From roughly the late Victorian era to the early 1960s there was a pop art phenomenon known as pin-up art. These could be paintings, illustrations or photos. The images were generally very simple representations of attractive women, often scantily clad or even nude, and posed erotically. Obviously these were aimed at men and adolescent boys and were intended to be pinned up in clubhouses, garages and the like (hence the name). Among the more prominent artists in this field were Alberto Vargas, Art Frahm, Gil Elvgren and George Petty, but a ton of artists produced pin-up art, some of them quite skillful. Among them was one Edward D’Ancona.
Not much is known about D’Ancona. The bulk of his work as a pin-up artist was produced from the mid ’30s till the end of the ’50s, after which he apparently switched to more family-friendly fare, though not much of this later work seems to exist anymore, at least not on the web. One piece that was, however, is presented below. What’s particularly interesting about this painting is that “Miss Me” has the attention of everyone she passes, including the dog. The policeman, meanwhile, looks to be directing sidewalk traffic, stopping the boy on the bicycle so that the little girl may pass by.
The boy himself is almost stunned by the sight of the girl, who flaunts her beauty as if she were born to it. We can easily imagine this child growing up to become one of D’Ancona’s pin-up models. Even at this tender age she recognizes the power that femininity has over males and attempts to assert her own premature version of it, arguably with some success. One can argue that D’Ancona is presenting this situation as fairly harmless; this was made in the 1950s after all, well before the pedophile panic set in. The girl may have a certain power over little boys, but the policeman simply finds her funny. Or does he? Is that a smirk of simple amusement on his face or something less innocent? And what of the dog, who literally bows at her feet? What exactly is D’Ancona attempting to say with this piece? I wonder.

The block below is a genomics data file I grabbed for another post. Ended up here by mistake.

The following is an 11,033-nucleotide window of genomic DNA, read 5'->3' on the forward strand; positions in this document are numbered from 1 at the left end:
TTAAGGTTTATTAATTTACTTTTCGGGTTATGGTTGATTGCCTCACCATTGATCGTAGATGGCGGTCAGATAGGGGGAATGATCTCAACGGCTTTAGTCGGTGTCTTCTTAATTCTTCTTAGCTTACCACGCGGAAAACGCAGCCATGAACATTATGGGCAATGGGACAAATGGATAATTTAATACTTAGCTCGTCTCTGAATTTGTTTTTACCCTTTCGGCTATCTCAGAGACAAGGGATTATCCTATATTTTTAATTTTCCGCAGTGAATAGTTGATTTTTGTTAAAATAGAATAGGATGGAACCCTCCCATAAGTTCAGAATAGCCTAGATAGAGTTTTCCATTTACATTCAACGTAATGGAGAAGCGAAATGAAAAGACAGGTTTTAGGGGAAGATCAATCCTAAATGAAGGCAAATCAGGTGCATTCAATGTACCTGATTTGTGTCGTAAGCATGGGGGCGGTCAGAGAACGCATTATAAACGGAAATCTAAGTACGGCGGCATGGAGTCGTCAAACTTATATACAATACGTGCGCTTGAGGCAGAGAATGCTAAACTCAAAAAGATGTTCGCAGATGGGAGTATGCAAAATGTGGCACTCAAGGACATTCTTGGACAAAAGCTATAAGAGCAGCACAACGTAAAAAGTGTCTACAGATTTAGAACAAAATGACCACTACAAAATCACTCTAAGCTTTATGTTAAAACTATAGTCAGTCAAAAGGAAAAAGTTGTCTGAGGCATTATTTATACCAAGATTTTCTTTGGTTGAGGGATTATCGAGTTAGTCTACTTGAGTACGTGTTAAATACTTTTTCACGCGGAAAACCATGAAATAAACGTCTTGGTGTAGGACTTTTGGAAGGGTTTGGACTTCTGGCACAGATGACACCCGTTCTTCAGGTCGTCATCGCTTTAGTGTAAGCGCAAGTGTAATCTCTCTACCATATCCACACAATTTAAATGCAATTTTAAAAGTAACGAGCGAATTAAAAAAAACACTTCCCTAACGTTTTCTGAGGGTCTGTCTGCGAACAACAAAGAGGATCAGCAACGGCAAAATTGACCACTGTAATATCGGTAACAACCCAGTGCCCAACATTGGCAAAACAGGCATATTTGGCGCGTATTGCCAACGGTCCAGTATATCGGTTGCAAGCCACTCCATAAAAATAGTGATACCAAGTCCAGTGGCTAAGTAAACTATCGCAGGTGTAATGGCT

It raises some interesting questions, I think. Such as, is there some subconscious level on which every adult recognizes the largely dormant (but by no means nonexistent) sexuality of children, and if so, do they use certain psychological techniques to deny it to themselves? I think this is, indeed, the case. One of those techniques is to laugh it off, to present children’s sexuality as ridiculous and inept, and in the hands of another artist (Norman Rockwell, for example) this same scene would’ve presented the girl as more of a caricature. I’ve never been much of a Rockwell fan, incidentally. But because D’Ancona’s style is more realistic than Rockwell’s, it may have backfired. If he intended this scene as satirical, I think he failed. But maybe he was simply unaware of what this piece might say to a 21st century audience, who is all too aware of, and acutely sensitive to, the sexual exploitation of children. This seems more likely. Today we know about the darker aspects of the beauty pageant world, and how our culture, whether deliberately or not, suggests to girls from an early age that their physical attractiveness is their most important asset. D’Ancona, more than likely, saw nothing untoward in this scene, and I would be hard pressed to argue he was wrong. But it does go to show how a changing society can recast old art in a new context.